Life is busy enough with little ones in the house. As parents you are constantly juggling the feeding, playing, changing, and consoling of your infant. And when they become toddlers it gets even busier. Yet, when your child becomes sick your world stops. You want them seen by the doctor today and you want to be reassured that they’ll be OK. If it is after hours, you likely dread having to go to a walk-in clinic waiting with other people who are also unwell. Imagine if you could stay at home while waiting for the doctor to come visit your child. Now this is possible with MD HomeCall Inc., where we arrange for one our of qualified doctors to visit your sick child in the safety and comfort of your own home. Call us 416-322-3303 or Request a Visit online today!
Keeping Your Child Safe at Home
Household injury is a leading cause of death among children. This is a sad statistic given the fact that there are many simple ways to protect your children and minimize injuries in the home. Working on child safety in the home should begin with pregnancy and continue throughout the toddler and adolescent years. Here are just a few ways to keep your child safe at home:
Your first priority when looking for baby furniture should not be nursery décor, but safety. Beginning with the crib, make sure the width of the slats are narrow enough so that there’s no risk of your baby’s head getting stuck. Test this by measuring how far apart the slats are. If it’s more than 2-3/8 inches (6 cm) apart, it’s not a safe choice. Newly manufactured cribs often pass the test, but hand-me-downs and ones found at yard sales may not.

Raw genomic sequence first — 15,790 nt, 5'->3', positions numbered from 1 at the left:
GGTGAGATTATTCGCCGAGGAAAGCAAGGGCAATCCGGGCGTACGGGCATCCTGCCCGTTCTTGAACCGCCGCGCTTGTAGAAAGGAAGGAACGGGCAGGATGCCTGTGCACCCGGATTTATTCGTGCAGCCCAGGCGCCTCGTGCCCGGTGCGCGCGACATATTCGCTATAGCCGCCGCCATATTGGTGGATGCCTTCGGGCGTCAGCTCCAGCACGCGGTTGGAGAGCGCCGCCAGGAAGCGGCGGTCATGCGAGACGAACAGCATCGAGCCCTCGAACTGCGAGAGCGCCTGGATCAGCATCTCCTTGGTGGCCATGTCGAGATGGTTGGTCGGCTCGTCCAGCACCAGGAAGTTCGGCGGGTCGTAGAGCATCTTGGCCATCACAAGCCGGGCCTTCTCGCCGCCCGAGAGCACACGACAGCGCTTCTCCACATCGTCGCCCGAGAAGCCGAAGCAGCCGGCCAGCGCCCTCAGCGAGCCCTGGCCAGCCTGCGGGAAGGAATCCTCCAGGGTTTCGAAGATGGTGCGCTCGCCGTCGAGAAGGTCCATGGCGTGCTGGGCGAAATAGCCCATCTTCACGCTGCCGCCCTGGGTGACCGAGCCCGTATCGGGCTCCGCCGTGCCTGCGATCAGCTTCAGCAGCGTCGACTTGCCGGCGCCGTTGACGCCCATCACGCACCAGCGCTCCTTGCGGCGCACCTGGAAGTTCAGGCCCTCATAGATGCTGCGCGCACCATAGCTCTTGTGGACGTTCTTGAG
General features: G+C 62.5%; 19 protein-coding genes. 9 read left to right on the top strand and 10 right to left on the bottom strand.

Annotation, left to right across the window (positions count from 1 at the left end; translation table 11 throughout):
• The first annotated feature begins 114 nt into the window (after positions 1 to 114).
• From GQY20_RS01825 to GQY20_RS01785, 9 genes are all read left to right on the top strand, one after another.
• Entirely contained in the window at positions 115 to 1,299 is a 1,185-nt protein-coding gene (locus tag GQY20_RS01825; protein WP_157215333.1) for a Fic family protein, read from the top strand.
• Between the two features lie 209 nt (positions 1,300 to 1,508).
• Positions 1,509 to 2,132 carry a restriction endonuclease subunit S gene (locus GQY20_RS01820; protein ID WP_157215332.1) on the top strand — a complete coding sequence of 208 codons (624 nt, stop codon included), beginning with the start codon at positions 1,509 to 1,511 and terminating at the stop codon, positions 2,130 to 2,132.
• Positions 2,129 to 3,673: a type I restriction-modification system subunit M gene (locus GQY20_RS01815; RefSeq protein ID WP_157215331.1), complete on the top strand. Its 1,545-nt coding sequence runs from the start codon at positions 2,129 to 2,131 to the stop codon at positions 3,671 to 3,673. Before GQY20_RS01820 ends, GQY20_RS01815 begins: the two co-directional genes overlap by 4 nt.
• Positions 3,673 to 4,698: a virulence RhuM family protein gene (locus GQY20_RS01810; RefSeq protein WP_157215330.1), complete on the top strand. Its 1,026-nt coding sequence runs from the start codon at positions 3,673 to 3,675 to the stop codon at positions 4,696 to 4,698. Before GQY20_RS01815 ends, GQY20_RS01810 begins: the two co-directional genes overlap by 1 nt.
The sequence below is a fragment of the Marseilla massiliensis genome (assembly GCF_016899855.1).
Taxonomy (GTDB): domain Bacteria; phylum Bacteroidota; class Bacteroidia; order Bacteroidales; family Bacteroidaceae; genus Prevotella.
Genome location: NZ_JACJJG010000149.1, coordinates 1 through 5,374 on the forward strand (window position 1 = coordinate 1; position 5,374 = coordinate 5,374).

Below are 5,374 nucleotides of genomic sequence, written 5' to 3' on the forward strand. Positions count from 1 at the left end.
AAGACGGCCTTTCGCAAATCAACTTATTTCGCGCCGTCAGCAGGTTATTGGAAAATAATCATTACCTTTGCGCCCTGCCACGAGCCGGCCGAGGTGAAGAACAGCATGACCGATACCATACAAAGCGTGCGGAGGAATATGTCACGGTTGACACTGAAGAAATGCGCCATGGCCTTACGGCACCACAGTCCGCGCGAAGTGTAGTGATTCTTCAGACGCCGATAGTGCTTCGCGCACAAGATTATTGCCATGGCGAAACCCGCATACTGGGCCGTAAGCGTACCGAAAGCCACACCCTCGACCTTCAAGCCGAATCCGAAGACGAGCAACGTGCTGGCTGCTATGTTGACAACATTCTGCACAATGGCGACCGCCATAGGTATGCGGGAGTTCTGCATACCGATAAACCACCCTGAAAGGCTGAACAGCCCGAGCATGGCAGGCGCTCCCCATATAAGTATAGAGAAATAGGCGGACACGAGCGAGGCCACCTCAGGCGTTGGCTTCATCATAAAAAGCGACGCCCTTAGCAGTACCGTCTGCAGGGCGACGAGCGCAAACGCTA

Toddlers and older children need protection from bed related injuries as well. For example, measure the space between the top rail and mattress. It shouldn’t exceed 3-1/2 inches (8.9 cm), because children can get stuck. Provide adequate support on bunk beds so that they don’t collapse, resulting in major injuries to both the top and bottom sleepers. Apply the same safety precautions to loft beds, but don’t allow children under age 7 to use loft beds or to sleep in the top bunk.